The monitoring showed that the removal/management of obstacles is an effective way to improve fish mobility and population size. Furthermore, the removal of obstacles helps improve the transport of the bottom charge (sediments), resulting in higher quality gravel banks as spawning places. The monitoring showed also that the less ambitious works in the river bed are much less effective than the ambitious remeandering and reconnection of side rivulets. Continued action as outlined in the After LIFE Communication and Conservation Plan is already benefitting from lessons learned during this monitoring stage.

    Finally, the beneficiaries organised a final scientific conference, which attracted 210 attendees, including around 80 from outside Belgium. The results of the project were further communicated by the erection of information panels at the sites and the production of teaching materials. The project also produced a film detailing the restoration techniques developed and implemented by the project. A well-designed technical guide in French was produced.

    Further information on the project can be found in the project's layman report and After-LIFE Communication Plan (see "Read more" section).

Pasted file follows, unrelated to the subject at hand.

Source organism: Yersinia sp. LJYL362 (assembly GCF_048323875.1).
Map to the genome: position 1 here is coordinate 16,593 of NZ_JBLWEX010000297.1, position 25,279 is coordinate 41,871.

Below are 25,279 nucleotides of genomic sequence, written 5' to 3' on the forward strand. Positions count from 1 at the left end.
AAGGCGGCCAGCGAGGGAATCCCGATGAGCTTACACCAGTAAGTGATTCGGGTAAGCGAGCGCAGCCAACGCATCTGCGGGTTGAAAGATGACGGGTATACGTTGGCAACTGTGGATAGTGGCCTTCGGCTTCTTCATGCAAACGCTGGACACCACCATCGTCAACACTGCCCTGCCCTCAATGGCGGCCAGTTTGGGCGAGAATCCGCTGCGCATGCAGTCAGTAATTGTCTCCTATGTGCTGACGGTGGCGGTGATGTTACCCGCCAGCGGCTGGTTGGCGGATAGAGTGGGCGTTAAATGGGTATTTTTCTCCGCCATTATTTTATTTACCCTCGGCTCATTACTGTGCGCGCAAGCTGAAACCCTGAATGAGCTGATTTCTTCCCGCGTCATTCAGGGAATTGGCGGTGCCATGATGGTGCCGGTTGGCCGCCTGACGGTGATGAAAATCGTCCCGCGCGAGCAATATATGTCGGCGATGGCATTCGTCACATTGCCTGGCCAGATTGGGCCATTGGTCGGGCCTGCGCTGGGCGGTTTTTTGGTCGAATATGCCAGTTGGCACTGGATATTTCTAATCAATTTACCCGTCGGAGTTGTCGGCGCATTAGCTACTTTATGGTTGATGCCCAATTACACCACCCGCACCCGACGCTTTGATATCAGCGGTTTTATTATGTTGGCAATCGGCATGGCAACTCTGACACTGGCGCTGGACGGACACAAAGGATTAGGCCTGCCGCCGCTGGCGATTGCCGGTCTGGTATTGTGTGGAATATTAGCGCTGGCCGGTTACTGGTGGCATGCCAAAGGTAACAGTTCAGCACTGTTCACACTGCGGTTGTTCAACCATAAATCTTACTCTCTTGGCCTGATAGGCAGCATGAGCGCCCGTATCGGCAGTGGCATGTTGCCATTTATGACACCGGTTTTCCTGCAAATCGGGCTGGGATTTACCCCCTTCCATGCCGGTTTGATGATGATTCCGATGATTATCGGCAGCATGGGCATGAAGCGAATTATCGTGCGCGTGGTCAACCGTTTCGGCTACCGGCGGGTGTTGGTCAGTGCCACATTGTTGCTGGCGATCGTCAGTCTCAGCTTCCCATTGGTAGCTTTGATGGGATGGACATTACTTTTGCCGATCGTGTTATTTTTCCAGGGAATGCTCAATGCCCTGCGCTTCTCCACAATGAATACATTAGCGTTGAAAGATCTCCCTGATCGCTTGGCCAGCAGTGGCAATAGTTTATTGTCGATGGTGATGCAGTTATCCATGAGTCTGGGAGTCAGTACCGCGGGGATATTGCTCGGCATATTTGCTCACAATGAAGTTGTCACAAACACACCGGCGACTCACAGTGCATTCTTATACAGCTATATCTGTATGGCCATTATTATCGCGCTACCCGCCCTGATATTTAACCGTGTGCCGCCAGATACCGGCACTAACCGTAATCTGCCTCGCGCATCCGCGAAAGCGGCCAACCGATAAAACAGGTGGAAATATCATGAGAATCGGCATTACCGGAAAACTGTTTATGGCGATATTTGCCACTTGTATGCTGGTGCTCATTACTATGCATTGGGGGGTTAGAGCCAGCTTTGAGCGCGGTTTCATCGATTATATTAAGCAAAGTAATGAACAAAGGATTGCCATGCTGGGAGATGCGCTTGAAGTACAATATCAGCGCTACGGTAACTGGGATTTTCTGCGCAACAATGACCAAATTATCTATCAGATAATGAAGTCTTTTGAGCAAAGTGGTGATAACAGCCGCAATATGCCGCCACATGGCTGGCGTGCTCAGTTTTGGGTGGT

Environmental issues addressed:


Risk management - Site rehabilitation - Decontamination
Water - River basin management


decision making support‚  hydrographic basin‚  restoration measure‚  river management

Natura 2000 sites

Not applicable



Coordinator Service Public de Wallonie
Type of organisation Regional authority
Description SPW-DGO3 (Service Public de Wallonie, Direction générale opérationnelle Agriculture, Ressources naturelles et Environnement) is one of eight directorates-general that make up the Ministry of the Walloon Region. The project beneficiary is the non-navigable rivers unit (Direction des Cours d’eau non navigables) within SPW-DGO3.